"in practice it’s very hard to create programs"

with

"in practice it’s very hard to create complex programs"

because for small programs it's very possible to write code that will
work with both python 2 and 3. The question is of course what program
is simple/small and what program is large/complex, but without
qualifications your sentence is misleading, I think.

Cheers,
Daniel

HTH,
Daniel


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Stefan Behnel
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      01-13-2010
Daniel Fetchinson, 13.01.2010 16:23:
> Also, I would replace
>
> "in practice it’s very hard to create programs"
>
> with
>
> "in practice it’s very hard to create complex programs"
>
> because for small programs it's very possible to write code that will
> work with both python 2 and 3. The question is of course what program
> is simple/small and what program is large/complex, but without
> qualifications your sentence is misleading, I think.


We had the example of Cheetah over in the other thread. Would you say that
Cheetah doesn't qualify as "complex" program? There are also other
examples, like Django. Often enough it's just a couple of cleanups and tiny
try-except blocks in the program header that enables running the program in
both Py2 and Py3, If it's more, it can usually be done using 2to3. So I
would change the above statement into something more like "for some
programs, especially large existing code bases, it can be hard to get the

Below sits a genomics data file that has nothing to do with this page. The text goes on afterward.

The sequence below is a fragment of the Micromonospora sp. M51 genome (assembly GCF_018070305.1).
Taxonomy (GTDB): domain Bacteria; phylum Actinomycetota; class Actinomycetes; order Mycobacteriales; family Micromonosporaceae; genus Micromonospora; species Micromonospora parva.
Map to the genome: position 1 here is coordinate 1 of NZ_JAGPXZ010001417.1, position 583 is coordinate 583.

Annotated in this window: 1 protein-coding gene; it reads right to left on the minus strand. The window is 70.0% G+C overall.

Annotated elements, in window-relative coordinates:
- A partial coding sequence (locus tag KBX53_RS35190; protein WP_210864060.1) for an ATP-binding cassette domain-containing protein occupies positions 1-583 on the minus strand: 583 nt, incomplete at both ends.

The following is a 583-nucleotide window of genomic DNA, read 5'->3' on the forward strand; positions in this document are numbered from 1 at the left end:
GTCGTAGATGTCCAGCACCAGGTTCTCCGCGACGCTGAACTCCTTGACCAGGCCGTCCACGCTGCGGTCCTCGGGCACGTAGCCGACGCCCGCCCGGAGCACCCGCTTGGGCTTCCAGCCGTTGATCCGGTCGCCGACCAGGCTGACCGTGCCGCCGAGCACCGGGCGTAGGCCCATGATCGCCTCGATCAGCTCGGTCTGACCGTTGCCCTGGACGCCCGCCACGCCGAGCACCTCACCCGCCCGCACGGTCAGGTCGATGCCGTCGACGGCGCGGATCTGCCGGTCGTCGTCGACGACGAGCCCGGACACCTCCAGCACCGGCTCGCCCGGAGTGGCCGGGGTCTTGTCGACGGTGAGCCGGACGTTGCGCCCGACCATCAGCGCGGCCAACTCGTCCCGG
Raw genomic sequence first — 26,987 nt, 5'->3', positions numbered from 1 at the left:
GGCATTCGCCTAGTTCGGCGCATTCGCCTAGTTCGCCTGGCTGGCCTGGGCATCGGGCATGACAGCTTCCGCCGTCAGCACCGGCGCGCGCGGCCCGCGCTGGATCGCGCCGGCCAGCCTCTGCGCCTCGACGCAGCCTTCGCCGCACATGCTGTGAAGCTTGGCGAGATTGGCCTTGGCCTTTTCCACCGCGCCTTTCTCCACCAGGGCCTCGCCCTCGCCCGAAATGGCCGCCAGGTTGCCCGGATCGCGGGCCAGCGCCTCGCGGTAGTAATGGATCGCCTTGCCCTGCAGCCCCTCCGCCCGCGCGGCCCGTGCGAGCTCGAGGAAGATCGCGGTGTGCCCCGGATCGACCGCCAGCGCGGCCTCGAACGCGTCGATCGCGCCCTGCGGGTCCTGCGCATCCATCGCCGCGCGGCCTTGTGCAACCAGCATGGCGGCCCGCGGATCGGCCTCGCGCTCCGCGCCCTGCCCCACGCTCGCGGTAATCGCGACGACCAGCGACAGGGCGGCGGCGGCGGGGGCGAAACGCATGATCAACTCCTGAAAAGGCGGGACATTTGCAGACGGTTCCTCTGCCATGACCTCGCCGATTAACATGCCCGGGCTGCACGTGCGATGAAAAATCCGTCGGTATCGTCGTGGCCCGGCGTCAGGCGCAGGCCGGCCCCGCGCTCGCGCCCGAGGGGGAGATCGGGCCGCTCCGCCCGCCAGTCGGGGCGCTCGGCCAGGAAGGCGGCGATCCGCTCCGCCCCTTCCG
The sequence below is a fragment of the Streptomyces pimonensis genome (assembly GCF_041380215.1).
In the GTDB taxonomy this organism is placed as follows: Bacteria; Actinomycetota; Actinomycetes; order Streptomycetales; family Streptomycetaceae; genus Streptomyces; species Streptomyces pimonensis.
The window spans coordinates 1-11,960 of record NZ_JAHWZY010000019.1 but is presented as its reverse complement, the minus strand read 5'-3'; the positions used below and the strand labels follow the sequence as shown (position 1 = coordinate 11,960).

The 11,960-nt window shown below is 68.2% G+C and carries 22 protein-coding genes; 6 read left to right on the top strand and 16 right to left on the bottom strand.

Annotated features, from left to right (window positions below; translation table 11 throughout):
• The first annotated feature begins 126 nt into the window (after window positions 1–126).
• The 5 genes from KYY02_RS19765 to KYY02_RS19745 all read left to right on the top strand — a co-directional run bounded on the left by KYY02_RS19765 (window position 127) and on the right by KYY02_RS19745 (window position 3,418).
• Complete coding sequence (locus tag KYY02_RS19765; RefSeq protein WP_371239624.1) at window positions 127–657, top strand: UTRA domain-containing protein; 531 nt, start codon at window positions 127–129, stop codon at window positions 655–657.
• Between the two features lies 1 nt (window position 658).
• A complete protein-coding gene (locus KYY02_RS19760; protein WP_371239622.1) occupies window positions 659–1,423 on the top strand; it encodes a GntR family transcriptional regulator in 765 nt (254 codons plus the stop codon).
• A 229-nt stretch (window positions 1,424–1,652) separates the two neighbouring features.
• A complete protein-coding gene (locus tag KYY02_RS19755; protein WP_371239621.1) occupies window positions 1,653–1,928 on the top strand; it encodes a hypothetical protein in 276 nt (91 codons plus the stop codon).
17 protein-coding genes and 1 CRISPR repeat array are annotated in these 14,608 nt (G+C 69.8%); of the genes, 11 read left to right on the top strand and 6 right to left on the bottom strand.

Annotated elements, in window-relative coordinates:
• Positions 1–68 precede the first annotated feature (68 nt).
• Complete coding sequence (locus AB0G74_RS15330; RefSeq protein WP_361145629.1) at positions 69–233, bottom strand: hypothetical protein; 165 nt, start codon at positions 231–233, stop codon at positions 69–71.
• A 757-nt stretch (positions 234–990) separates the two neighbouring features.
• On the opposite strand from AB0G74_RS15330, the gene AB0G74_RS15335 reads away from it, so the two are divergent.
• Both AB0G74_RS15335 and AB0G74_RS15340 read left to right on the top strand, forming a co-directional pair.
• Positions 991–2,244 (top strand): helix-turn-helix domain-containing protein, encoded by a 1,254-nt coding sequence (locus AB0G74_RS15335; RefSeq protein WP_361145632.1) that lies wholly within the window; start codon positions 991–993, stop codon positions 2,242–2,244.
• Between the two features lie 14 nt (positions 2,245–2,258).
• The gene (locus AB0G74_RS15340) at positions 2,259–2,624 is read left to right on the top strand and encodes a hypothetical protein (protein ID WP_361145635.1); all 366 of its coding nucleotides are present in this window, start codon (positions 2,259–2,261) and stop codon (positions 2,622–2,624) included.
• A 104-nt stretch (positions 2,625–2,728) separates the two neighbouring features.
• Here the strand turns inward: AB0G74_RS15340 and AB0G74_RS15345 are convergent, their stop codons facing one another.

code to work in both Python 2 and Python 3". Nevertheless, it has been
done, more than once.

Personally, I don't see much value in deliberately trying to keep people
from porting their code to Py3 by producing underqualified statements like
the above.

Stefan
 
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Daniel Fetchinson
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      01-13-2010
>> Also, I would replace
>>
>> "in practice it’s very hard to create programs"
>>
>> with
>>
>> "in practice it’s very hard to create complex programs"
>>
>> because for small programs it's very possible to write code that will
>> work with both python 2 and 3. The question is of course what program
>> is simple/small and what program is large/complex, but without
>> qualifications your sentence is misleading, I think.

>
> We had the example of Cheetah over in the other thread. Would you say that
> Cheetah doesn't qualify as "complex" program?


One code base of cheetah works under python 2 and 3? I doubt it, but I
could be wrong. What I can easily imagine is that somebody ported
cheetah to python 3. In this case there are two code bases, one for
python 2 and another for python 3. So it's not the same program that
runs under python 2 and 3.

What the sentence in Alf's book is about is having the same code base
working for both python 2 and 3.

> There are also other
> examples, like Django.


Again, django has been ported to python 3, that's fine, everybody
acknowledges that, but it's not the case that one code base works with
both python versions.

> Often enough it's just a couple of cleanups and tiny
> try-except blocks in the program header that enables running the program in
> both Py2 and Py3.


Yes, this is true. But I'd say it's fair to say that with complex
programs this is usually not the case, but I definitely not want to
enter into a discussion into whether any given program is complex or
simple. It's a matter of judgement and gut feeling it's pointless to
argue about this too much.

> If it's more, it can usually be done using 2to3.


Again, 2to3 helps with porting, but does not help with having a single
code base that will run unmodified on python 2 and 3, which is what
Alf was writing about.

> So I
> would change the above statement into something more like "for some
> programs, especially large existing code bases, it can be hard to get the
> code to work in both Python 2 and Python 3".


I actually agree with this sentence